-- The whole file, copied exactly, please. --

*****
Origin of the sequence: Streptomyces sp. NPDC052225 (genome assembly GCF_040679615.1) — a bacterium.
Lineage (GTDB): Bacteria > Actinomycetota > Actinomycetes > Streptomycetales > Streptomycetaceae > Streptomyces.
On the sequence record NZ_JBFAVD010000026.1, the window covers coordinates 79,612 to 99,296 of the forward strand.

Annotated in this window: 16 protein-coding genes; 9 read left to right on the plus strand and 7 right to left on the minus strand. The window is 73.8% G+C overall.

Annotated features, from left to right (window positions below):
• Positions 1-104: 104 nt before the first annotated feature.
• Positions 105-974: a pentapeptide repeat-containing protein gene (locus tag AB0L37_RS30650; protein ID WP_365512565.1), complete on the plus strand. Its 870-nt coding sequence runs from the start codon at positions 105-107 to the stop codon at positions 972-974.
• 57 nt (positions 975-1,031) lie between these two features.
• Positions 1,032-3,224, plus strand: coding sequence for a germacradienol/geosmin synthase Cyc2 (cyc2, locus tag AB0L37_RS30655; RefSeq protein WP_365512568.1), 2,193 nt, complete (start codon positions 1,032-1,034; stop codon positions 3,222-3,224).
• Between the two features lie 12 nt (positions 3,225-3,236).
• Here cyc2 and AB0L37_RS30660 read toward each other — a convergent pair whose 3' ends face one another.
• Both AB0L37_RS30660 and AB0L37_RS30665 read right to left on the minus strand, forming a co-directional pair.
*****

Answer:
Origin of the sequence: Streptomyces sp. NPDC052225 (genome assembly GCF_040679615.1) — a bacterium.
Lineage (GTDB): Bacteria > Actinomycetota > Actinomycetes > Streptomycetales > Streptomycetaceae > Streptomyces.
On the sequence record NZ_JBFAVD010000026.1, the window covers coordinates 79,612 to 99,296 of the forward strand.

Annotated in this window: 16 protein-coding genes; 9 read left to right on the plus strand and 7 right to left on the minus strand. The window is 73.8% G+C overall.

Annotated features, from left to right (window positions below):
• Positions 1-104: 104 nt before the first annotated feature.
• Positions 105-974: a pentapeptide repeat-containing protein gene (locus tag AB0L37_RS30650; protein ID WP_365512565.1), complete on the plus strand. Its 870-nt coding sequence runs from the start codon at positions 105-107 to the stop codon at positions 972-974.
• 57 nt (positions 975-1,031) lie between these two features.
• Positions 1,032-3,224, plus strand: coding sequence for a germacradienol/geosmin synthase Cyc2 (cyc2, locus tag AB0L37_RS30655; RefSeq protein WP_365512568.1), 2,193 nt, complete (start codon positions 1,032-1,034; stop codon positions 3,222-3,224).
• Between the two features lie 12 nt (positions 3,225-3,236).
• Here cyc2 and AB0L37_RS30660 read toward each other — a convergent pair whose 3' ends face one another.
• Both AB0L37_RS30660 and AB0L37_RS30665 read right to left on the minus strand, forming a co-directional pair.